Robert SHEPHERD #4445

Indigenous Australian, Robert SHEPHERD, 11th Light Horse Regiment.

He was one of 23 volunteers who were farewelled at the Darwin town hall, and after rousing and patriotic speeches were offered a gift of either a wristwatch or a shaving kit, before they sailed for the South.

Niney McDonald #4441

During their journey to the Middle East, Shepherd contract influenza and was admitted to the ships hospital and was transferred to a military hospital and isolation camp at Moascar when they landed at Port Suez, where he stayed for the next two weeks.

Shepherd was finally discharged to join the other reinforcements at the Light Horse Training Regiment, and was later selected to attend the Signal Training School before being allotted to the 11th Light Horse Regiment and joined them in the field early October 1918 where the regiment was deployed at Kuneitra , Syria.

At this time several officers including the Commanding Officer and the second in Command of the Regiment and all three squadron leaders were taken ill with an epidemic of influenza that was running through the Regiment and where the weather conditions at the time were unpleasantly cold and wet.

Four weeks later Shepherd was evacuated and admitted to hospital and by the time he returned to his unit the German Armistice had been announced. After hostilities ceased the Light Horse remained on duty to assist with keeping order during the Egyptian Uprising in 1919, Shepherd was attached to several units during this time as well as being treated several for malaria, commonly contracted by soldiers who served in field in the Middle East.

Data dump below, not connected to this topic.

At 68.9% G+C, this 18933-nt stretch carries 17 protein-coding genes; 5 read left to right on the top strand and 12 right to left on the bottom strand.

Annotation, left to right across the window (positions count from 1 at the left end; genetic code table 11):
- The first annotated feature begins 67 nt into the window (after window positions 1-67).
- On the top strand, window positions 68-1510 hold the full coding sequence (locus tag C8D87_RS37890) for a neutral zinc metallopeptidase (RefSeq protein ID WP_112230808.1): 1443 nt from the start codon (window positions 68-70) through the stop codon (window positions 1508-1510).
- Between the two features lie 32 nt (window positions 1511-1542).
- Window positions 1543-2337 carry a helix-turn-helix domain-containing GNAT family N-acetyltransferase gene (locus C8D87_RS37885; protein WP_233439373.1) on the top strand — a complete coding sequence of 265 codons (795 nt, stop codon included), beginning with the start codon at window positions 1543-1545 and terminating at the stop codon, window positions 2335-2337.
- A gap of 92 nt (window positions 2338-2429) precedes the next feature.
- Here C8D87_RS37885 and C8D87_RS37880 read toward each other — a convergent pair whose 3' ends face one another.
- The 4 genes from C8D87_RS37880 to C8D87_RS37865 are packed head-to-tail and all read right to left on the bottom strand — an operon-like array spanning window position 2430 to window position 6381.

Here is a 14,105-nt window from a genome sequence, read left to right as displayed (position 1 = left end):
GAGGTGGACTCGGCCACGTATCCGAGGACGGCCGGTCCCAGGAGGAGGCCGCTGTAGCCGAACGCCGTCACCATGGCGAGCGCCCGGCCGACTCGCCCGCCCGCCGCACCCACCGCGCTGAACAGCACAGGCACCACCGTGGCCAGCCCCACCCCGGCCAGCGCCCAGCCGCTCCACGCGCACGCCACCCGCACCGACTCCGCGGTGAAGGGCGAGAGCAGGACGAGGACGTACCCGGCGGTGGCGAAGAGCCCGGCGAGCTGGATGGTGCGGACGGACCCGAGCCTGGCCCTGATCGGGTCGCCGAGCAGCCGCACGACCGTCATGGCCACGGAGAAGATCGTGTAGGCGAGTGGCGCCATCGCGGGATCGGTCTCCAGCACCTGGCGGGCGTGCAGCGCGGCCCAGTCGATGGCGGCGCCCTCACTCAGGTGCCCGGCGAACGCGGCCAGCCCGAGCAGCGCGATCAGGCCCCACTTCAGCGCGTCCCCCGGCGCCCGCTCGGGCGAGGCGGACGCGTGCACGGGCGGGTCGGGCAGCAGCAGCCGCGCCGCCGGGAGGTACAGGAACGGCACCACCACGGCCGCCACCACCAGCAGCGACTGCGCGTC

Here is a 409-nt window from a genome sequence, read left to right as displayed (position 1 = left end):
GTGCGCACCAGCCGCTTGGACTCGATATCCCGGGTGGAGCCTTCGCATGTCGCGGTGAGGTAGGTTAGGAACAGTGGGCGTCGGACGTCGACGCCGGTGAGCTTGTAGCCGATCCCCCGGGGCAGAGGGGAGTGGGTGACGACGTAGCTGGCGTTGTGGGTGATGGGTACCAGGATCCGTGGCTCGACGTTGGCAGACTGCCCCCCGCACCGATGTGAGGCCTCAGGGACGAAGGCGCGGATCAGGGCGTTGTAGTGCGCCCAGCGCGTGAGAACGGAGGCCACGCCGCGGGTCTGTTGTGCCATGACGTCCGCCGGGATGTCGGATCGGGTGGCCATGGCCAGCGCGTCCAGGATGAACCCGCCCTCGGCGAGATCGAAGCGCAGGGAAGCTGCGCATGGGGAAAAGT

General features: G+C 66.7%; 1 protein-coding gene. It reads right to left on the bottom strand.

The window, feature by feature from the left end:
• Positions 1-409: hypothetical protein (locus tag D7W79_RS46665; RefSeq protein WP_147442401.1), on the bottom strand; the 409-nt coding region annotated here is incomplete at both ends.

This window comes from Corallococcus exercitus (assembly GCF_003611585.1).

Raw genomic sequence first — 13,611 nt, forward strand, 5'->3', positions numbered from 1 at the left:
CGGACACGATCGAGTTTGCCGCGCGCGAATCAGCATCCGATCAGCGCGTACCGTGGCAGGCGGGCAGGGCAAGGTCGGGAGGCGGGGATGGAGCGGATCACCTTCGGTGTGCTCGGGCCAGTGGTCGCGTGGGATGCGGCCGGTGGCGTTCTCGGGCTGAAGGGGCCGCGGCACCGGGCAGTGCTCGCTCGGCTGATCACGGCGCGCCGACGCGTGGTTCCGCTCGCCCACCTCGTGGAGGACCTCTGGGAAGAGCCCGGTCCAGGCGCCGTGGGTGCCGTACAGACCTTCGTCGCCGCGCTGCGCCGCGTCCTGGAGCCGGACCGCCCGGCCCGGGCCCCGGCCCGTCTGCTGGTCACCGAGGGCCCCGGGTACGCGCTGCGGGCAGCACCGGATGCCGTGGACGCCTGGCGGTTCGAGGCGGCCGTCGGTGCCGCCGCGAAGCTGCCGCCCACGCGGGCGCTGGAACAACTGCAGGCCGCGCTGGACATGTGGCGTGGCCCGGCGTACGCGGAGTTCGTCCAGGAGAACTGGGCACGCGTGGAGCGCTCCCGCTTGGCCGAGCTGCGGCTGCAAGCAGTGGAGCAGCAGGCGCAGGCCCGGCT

Bob Shepherd was not able to find substantial employment when he returned to his community in Darwin although he had been employed in the military police for a time. There are several records of his arrest for drunkenness during the 1920's. One article published in the Northern Standard (NT) decried the practice of the authorities who when Shepherd applied for rations, withdrew the cost from his father Billy's wages which it held in trust, without permission.

In February 1937 his wife Maggie had recently left him stating that he was drunk every day. Soon after Bob Shepherd was found by local boys at the bottom of a cliff at Kafcaloudes Quarry, where he had apparently fallen and broken his neck. The Darwin community gave Bob Shepherd a soldiers funeral, several returned servicemen carried his coffin draped with the Union Jack and he was farewell by a bugler playing the 'Last Post' he died age 39.

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Marg Powell & Des Crump


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robert shepherd is my mothers father, her name is patsy shepherd, my name is william risk robert has a very large family in Darwin from his children and sister